Your pain is your power

It’s 4am. I just woke up from an intense dream, where I leaving an enormous shopping mall, and when I got back to my parking spot, I found the huge 1980’s station wagon that I had borrowed from a friend, swinging 7 feet in the air, suspended from some kind of massive amateurish steel and rope rigging. The wheels were missing, body panels and doors were missing. I remembered I had thrown something of value in the wagon before I went in to the mall, thinking it wouldn’t be a problem. I imagined it had been stolen, too, but wasn’t sure from my vantage point, taking in that bizarre view. Broad daylight. Lots of people. How did they manage that?

I searched around the lot, looking for help, found some strange characters, but nobody helpful. I noticed I had a photo of a credit card lying on the ground, thinking it could be clue to the thief. I felt bad about losing a car I had borrowed, would have been somehow easier if it were my car, and wondered why anyone would want anything from that old wagon anyhow.

I woke up from that dream, and had a thought about graffiti I had seen last night: pain is power. I thought about how that does and doesn’t make sense in a yoga context, and wanted to write about it, but first I had to pee.

When I got to the bathroom, (disgusting trigger warning, skip this paragraph if you don’t want the gory images) I found a toilet filled with feces and too-much paper.  Yuck.  I tried to flush, but this clogged the toilet and brought it near to overflowing.  I knew to quickly shut off the water valve to halt the ascent of the brown water. Just in time, nearing the brink. I pushed the bathmats out of the way in case of spilling, and carefully began to plunge. It took much much much longer than any plunging I’d ever done. “Is this more dream?”  Nope.  I plunged away, thinking about what wonderful metaphors I’ve used in classes about plunging and if there’d be some new wisdom in this experience. Old thoughts surfaced about pushing and pulling to dislodge what’s stuck in our system, but nothing new came through. Eventually I got it down and came back to write.

So – “your pain is your power.”

Seems like a statement that could lead to people hurting themselves, but there’s truth in there, and I love to mine for truth, so let’s go.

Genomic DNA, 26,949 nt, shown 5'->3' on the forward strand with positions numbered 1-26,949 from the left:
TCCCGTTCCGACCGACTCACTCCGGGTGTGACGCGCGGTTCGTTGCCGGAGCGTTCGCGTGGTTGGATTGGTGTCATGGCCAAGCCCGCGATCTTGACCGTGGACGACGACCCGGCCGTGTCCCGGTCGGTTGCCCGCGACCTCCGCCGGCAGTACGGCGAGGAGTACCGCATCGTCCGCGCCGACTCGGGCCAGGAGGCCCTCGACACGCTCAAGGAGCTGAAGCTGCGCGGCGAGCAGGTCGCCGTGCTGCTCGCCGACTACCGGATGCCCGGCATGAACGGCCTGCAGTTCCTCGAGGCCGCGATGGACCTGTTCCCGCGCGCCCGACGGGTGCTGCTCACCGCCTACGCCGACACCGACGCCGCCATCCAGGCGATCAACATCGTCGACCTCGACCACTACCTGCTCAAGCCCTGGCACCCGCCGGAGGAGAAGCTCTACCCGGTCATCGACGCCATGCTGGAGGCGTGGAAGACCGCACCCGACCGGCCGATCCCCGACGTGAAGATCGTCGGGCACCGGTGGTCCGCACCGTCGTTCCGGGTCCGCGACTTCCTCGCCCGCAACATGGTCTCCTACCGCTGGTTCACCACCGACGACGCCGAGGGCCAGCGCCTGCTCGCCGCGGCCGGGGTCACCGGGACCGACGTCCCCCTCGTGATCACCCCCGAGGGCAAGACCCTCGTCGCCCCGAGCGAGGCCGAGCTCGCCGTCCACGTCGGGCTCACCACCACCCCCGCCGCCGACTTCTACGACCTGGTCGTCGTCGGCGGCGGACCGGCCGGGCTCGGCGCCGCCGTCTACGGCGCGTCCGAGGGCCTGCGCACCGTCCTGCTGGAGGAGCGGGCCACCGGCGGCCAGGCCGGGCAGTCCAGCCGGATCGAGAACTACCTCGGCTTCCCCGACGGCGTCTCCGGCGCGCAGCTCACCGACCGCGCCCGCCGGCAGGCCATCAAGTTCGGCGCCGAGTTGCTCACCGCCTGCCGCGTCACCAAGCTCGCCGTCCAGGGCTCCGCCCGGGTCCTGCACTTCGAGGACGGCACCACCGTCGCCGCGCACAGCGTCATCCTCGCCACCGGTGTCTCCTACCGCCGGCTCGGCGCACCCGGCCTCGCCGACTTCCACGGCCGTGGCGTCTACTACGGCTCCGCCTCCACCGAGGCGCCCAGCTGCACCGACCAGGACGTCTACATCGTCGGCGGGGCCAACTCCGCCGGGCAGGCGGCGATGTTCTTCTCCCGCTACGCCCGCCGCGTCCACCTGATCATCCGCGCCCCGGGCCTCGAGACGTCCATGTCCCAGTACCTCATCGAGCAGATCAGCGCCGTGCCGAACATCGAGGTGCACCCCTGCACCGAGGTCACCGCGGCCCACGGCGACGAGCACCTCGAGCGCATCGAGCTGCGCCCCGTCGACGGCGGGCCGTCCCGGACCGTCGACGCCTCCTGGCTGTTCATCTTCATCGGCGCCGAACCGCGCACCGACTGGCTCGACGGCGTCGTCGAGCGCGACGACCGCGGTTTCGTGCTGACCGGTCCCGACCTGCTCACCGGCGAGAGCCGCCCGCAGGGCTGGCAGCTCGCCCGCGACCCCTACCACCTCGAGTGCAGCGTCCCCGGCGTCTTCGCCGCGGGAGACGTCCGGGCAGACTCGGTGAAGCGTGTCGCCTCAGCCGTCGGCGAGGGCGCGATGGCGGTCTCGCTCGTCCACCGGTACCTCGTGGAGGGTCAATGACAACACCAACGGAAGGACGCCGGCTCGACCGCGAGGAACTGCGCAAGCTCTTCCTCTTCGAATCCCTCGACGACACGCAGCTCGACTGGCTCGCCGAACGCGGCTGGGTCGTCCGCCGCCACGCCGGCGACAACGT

First of all, I do not, at all, advocate anybody creating new pain to create new power. If only it were that simple.

Where the truth lies* is in the intricate ways we avoid our power by avoiding our pain. All those regretful experiences from our past that we “painstakingly” avoid contain the buried treasure of our power.

Painstaking (v): (1) the subconscious process whereby one takes the story of their life, and puts warning markers at all the painful moments. (2) subconsciously marking the place where, during a traumatic moment, one hides the part of themselves they didn’t want destroyed, so they can later find it.

The power is in there, but to access it, we need to face our shit. We need to plunge our clogged pipes and get the flow back 😉

In my story, the pains I’ve faced were rejection and being bullied as a kid, my middle child syndrome, getting caught in the emotional crossfire, antisemitism, my parent’s divorce, heartbreaks, guilt for being the heartbreaker, disappointments, failures, and the whopper, (deep breath) taking someones life in a car accident. Yes, I am an accidental killer.

In each of these cringe-y circumstances, I’d stay as present as I could for as long as I could, but something would get too intense, and I’d have to protect myself. Protect myself… how? By tightening up, by losing a memory, by hiding, my making myself small, by apologizing even if I hadn’t done something wrong. Each are examples of not using my power fully.